The Commission’s mandate is set to expire at the year’s end unless the current Human Rights Council session decides to renew it. The Ethiopian government would be happy to see it wound up, and the signs are that it will get its way. The Commission may come to an end without a vote even taking place, potentially substituted by the provision of greater technical assistance to the government, putting the process even more under its control. Civil society is clear: there’s much work still to be done, the violations continue, and the Commission must remain.

There’s a discouraging recent example. The African Commission on Human and Peoples’ Rights had its own Commission of Inquiry, established in May 2021. This offered hope that rights violators could be held to account by Ethiopia’s African peers. As with the UN Commission, the Ethiopian government strongly objected to its establishment and claimed its existence undermined the peace process. In June 2023, its mandate was terminated. The African Commission of Inquiry pointed to the existence of national-level processes and supposed ‘positive developments’ in Tigray, seemingly taking government rhetoric at face value. The body never produced a report.

The closure of this process makes the continuation of the UN-level investigation all the more necessary. At the very least the Ethiopian situation must stay on the Human Rights Council’s agenda.

Will the pressure last?

Ethiopia has paid an international price for its rights violations. Both the European Union (EU) and USA suspended their aid during the conflict and said that for support to return there would need to be accountability for violations. The US government imposed sanctions on some senior officials and recently renewed these.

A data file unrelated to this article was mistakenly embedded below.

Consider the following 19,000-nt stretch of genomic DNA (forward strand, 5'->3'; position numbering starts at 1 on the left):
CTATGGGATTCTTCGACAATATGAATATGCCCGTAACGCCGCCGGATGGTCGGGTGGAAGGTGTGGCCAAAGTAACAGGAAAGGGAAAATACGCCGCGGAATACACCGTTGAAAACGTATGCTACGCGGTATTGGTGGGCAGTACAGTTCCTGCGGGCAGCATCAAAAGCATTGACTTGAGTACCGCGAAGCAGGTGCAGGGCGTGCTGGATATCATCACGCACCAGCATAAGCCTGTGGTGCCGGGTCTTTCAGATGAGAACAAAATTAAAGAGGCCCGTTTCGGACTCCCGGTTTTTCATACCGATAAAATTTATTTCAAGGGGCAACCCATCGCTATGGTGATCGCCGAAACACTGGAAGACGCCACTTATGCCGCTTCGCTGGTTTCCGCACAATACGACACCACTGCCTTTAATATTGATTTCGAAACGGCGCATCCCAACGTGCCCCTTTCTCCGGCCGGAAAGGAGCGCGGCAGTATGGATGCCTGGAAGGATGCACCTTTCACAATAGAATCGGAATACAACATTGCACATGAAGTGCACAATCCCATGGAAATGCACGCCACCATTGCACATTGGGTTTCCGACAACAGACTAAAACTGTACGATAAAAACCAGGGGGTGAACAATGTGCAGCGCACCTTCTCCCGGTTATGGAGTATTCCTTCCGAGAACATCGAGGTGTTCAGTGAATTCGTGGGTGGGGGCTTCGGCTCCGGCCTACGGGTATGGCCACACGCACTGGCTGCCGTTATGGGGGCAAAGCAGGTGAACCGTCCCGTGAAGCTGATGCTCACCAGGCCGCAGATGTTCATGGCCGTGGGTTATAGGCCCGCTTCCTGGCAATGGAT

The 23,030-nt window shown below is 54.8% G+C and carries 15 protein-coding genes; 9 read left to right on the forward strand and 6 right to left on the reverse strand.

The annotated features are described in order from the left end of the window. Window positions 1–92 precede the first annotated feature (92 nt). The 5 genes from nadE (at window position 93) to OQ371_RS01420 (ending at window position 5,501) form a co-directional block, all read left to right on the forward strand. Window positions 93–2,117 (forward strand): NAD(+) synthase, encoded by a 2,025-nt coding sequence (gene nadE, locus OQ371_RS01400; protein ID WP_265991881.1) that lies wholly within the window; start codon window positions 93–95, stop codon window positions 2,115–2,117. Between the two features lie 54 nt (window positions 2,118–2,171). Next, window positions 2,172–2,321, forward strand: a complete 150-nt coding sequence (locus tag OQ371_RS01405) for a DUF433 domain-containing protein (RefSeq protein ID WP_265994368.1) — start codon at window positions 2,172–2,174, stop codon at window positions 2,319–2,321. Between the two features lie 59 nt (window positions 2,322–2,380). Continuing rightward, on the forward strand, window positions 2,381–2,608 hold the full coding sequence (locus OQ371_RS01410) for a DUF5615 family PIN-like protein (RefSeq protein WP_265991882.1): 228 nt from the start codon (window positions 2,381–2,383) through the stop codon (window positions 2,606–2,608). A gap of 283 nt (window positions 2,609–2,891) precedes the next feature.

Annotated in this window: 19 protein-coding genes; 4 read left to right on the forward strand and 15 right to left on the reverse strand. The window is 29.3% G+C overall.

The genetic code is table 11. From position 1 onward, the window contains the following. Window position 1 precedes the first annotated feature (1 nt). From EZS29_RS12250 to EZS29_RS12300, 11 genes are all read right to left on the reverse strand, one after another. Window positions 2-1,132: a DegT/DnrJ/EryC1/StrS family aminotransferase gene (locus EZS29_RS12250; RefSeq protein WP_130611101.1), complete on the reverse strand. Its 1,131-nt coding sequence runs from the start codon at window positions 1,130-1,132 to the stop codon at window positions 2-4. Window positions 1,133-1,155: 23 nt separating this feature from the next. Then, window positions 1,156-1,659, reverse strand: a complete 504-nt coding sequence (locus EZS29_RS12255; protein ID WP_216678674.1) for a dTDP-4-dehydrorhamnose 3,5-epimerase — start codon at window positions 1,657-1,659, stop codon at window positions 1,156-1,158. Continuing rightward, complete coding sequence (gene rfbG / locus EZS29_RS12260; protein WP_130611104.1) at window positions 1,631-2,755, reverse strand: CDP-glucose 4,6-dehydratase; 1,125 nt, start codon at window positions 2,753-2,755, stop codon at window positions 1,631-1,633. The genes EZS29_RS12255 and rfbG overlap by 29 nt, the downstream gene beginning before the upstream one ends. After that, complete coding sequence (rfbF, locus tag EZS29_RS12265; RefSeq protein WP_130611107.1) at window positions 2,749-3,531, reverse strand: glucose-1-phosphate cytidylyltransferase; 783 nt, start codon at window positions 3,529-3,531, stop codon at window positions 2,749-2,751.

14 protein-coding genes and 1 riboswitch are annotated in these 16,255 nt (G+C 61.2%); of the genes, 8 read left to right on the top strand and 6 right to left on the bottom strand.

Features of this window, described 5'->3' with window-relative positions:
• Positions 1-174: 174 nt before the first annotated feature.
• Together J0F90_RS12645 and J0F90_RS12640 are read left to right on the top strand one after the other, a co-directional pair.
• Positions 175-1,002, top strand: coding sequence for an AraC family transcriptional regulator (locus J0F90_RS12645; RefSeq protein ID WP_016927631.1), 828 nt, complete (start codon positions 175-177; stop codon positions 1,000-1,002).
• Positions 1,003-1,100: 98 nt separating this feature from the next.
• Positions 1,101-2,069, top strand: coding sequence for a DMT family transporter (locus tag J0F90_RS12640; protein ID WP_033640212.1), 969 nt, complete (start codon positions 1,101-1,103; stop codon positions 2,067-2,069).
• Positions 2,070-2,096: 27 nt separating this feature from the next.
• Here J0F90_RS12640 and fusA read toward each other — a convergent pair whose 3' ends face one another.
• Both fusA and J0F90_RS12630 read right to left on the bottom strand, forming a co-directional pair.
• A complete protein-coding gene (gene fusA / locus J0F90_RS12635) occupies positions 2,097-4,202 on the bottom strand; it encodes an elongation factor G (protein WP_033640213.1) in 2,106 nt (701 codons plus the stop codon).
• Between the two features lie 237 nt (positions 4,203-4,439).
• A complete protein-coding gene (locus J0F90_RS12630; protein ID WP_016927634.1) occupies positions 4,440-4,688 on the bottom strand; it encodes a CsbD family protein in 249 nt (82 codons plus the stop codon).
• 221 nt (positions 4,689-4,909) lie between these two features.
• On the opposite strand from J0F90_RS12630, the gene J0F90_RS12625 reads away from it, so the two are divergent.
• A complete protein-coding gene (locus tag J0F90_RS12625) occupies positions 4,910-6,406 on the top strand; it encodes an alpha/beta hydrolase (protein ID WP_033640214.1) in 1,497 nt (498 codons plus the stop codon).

But it isn’t clear how much longer that strong line will last. Ethiopia, host of the African Union, was until the conflict a key African partner for the EU and USA. The government is increasing talking up its relations with China, while Russia has made a successful push for African solidarity to offset criticism of its war on Ukraine. More democratic allies may make compromises to keep Ethiopia in the fold, not least the EU, given its preoccupation with partnerships for migration control.

External partners may prize stability in the country and region above all, defined as the absence of conflict. But there’s abundant evidence that conflict hasn’t ended, and even when it does, no lasting peace will come in the absence of some degree of accountability. The international community must stand with the survivors of atrocities until they get the justice that will bring them peace.


  • Democratic states should back civil society’s call to maintain United Nations scrutiny over human rights violations in the Ethiopian conflict.
  • The government of Ethiopia should commit to working with the international community to develop strong systems of accountability over human rights violations.
  • The government of Ethiopia should guarantee the freedoms to organise, speak out and protest.

Cover photo by Tiksa Negeri/Reuters via Gallo Images